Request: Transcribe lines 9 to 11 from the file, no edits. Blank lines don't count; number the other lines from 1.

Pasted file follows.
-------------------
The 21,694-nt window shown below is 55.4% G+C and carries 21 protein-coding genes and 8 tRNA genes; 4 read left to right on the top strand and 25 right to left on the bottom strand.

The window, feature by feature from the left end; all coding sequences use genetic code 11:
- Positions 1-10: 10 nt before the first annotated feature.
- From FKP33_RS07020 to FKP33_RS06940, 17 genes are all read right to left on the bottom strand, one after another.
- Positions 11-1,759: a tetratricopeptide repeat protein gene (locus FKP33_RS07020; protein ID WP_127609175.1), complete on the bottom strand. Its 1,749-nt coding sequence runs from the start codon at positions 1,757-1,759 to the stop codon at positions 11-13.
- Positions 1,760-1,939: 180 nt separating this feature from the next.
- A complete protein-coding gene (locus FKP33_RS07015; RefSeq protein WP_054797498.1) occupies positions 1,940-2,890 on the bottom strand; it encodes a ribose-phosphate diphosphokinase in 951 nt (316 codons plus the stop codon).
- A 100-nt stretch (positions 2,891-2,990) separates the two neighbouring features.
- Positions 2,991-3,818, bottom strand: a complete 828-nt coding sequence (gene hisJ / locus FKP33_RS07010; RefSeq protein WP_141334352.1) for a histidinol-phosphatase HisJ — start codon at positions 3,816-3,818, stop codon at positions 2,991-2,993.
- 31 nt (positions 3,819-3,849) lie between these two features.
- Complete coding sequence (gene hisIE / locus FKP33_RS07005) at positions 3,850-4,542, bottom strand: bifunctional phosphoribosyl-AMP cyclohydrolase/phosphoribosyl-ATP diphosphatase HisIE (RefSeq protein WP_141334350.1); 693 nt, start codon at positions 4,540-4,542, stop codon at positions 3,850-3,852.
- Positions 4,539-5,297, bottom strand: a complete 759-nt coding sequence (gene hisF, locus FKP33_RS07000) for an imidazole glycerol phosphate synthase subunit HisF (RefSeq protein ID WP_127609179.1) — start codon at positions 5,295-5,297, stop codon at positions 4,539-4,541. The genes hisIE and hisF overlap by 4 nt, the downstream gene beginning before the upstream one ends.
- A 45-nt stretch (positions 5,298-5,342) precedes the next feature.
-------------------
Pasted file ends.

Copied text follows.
- Positions 2,991-3,818, bottom strand: a complete 828-nt coding sequence (gene hisJ / locus FKP33_RS07010; RefSeq protein WP_141334352.1) for a histidinol-phosphatase HisJ — start codon at positions 3,816-3,818, stop codon at positions 2,991-2,993.
- 31 nt (positions 3,819-3,849) lie between these two features.
- Complete coding sequence (gene hisIE / locus FKP33_RS07005) at positions 3,850-4,542, bottom strand: bifunctional phosphoribosyl-AMP cyclohydrolase/phosphoribosyl-ATP diphosphatase HisIE (RefSeq protein WP_141334350.1); 693 nt, start codon at positions 4,540-4,542, stop codon at positions 3,850-3,852.